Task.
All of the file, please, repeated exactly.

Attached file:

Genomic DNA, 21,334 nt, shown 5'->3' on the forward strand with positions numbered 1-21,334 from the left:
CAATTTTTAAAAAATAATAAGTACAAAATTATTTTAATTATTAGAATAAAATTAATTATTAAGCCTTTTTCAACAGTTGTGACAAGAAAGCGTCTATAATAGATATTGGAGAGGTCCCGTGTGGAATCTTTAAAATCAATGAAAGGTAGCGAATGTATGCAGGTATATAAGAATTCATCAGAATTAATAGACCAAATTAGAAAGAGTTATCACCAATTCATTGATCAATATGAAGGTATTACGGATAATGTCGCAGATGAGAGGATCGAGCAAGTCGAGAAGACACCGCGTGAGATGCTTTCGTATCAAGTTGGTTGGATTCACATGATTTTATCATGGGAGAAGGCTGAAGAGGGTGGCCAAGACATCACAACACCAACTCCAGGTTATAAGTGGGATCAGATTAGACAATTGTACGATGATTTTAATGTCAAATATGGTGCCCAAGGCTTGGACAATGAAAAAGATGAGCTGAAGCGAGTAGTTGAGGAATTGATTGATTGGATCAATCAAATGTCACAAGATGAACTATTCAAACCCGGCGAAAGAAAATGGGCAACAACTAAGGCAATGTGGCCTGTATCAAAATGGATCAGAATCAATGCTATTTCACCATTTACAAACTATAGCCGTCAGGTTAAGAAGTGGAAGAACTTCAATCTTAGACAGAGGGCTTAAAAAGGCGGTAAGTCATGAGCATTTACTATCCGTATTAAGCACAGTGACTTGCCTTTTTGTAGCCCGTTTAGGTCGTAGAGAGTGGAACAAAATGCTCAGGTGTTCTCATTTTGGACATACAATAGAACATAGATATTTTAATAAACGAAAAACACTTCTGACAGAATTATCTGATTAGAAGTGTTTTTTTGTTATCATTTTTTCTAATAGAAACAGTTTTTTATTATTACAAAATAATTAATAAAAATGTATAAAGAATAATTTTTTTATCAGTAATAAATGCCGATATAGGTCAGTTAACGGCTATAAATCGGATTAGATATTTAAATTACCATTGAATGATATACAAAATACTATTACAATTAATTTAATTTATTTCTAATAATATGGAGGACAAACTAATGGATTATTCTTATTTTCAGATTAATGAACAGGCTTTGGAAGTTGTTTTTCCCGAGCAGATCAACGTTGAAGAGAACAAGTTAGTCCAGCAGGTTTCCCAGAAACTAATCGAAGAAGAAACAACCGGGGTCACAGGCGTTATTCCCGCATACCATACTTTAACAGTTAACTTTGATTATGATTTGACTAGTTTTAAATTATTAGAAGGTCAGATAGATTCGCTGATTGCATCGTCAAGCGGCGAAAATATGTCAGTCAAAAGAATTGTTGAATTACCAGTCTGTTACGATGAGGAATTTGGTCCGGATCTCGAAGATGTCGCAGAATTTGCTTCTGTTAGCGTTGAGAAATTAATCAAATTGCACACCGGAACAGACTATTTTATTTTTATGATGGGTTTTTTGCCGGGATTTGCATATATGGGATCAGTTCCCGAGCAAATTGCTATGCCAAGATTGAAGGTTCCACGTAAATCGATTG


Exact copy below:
Genomic DNA, 21,334 nt, shown 5'->3' on the forward strand with positions numbered 1-21,334 from the left:
CAATTTTTAAAAAATAATAAGTACAAAATTATTTTAATTATTAGAATAAAATTAATTATTAAGCCTTTTTCAACAGTTGTGACAAGAAAGCGTCTATAATAGATATTGGAGAGGTCCCGTGTGGAATCTTTAAAATCAATGAAAGGTAGCGAATGTATGCAGGTATATAAGAATTCATCAGAATTAATAGACCAAATTAGAAAGAGTTATCACCAATTCATTGATCAATATGAAGGTATTACGGATAATGTCGCAGATGAGAGGATCGAGCAAGTCGAGAAGACACCGCGTGAGATGCTTTCGTATCAAGTTGGTTGGATTCACATGATTTTATCATGGGAGAAGGCTGAAGAGGGTGGCCAAGACATCACAACACCAACTCCAGGTTATAAGTGGGATCAGATTAGACAATTGTACGATGATTTTAATGTCAAATATGGTGCCCAAGGCTTGGACAATGAAAAAGATGAGCTGAAGCGAGTAGTTGAGGAATTGATTGATTGGATCAATCAAATGTCACAAGATGAACTATTCAAACCCGGCGAAAGAAAATGGGCAACAACTAAGGCAATGTGGCCTGTATCAAAATGGATCAGAATCAATGCTATTTCACCATTTACAAACTATAGCCGTCAGGTTAAGAAGTGGAAGAACTTCAATCTTAGACAGAGGGCTTAAAAAGGCGGTAAGTCATGAGCATTTACTATCCGTATTAAGCACAGTGACTTGCCTTTTTGTAGCCCGTTTAGGTCGTAGAGAGTGGAACAAAATGCTCAGGTGTTCTCATTTTGGACATACAATAGAACATAGATATTTTAATAAACGAAAAACACTTCTGACAGAATTATCTGATTAGAAGTGTTTTTTTGTTATCATTTTTTCTAATAGAAACAGTTTTTTATTATTACAAAATAATTAATAAAAATGTATAAAGAATAATTTTTTTATCAGTAATAAATGCCGATATAGGTCAGTTAACGGCTATAAATCGGATTAGATATTTAAATTACCATTGAATGATATACAAAATACTATTACAATTAATTTAATTTATTTCTAATAATATGGAGGACAAACTAATGGATTATTCTTATTTTCAGATTAATGAACAGGCTTTGGAAGTTGTTTTTCCCGAGCAGATCAACGTTGAAGAGAACAAGTTAGTCCAGCAGGTTTCCCAGAAACTAATCGAAGAAGAAACAACCGGGGTCACAGGCGTTATTCCCGCATACCATACTTTAACAGTTAACTTTGATTATGATTTGACTAGTTTTAAATTATTAGAAGGTCAGATAGATTCGCTGATTGCATCGTCAAGCGGCGAAAATATGTCAGTCAAAAGAATTGTTGAATTACCAGTCTGTTACGATGAGGAATTTGGTCCGGATCTCGAAGATGTCGCAGAATTTGCTTCTGTTAGCGTTGAGAAATTAATCAAATTGCACACCGGAACAGACTATTTTATTTTTATGATGGGTTTTTTGCCGGGATTTGCATATATGGGATCAGTTCCCGAGCAAATTGCTATGCCAAGATTGAAGGTTCCACGTAAATCGATTG